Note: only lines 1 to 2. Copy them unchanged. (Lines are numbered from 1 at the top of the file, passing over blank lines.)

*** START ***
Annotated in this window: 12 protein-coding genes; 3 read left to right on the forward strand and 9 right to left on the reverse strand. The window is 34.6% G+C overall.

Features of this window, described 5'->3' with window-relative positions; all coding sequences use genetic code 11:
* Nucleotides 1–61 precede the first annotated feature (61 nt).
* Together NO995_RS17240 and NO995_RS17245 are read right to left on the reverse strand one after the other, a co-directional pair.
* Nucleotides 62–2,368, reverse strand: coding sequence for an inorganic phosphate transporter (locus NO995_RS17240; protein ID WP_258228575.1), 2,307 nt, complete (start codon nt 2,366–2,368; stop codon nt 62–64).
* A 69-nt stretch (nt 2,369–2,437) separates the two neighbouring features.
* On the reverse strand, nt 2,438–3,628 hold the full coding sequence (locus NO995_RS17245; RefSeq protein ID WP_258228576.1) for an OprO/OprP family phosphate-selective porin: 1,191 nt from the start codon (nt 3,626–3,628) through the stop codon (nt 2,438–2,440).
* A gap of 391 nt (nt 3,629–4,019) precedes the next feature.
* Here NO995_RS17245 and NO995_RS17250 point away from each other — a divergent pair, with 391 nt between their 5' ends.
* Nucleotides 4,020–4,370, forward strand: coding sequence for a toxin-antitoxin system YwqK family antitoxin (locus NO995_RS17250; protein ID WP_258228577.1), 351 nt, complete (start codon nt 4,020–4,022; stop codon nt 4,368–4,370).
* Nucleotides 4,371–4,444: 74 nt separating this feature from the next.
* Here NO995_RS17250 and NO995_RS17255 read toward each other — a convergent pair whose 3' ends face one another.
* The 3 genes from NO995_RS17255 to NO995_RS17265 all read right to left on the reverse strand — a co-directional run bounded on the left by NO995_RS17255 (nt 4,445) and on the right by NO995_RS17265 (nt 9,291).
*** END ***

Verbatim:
Annotated in this window: 12 protein-coding genes; 3 read left to right on the forward strand and 9 right to left on the reverse strand. The window is 34.6% G+C overall.

Features of this window, described 5'->3' with window-relative positions; all coding sequences use genetic code 11: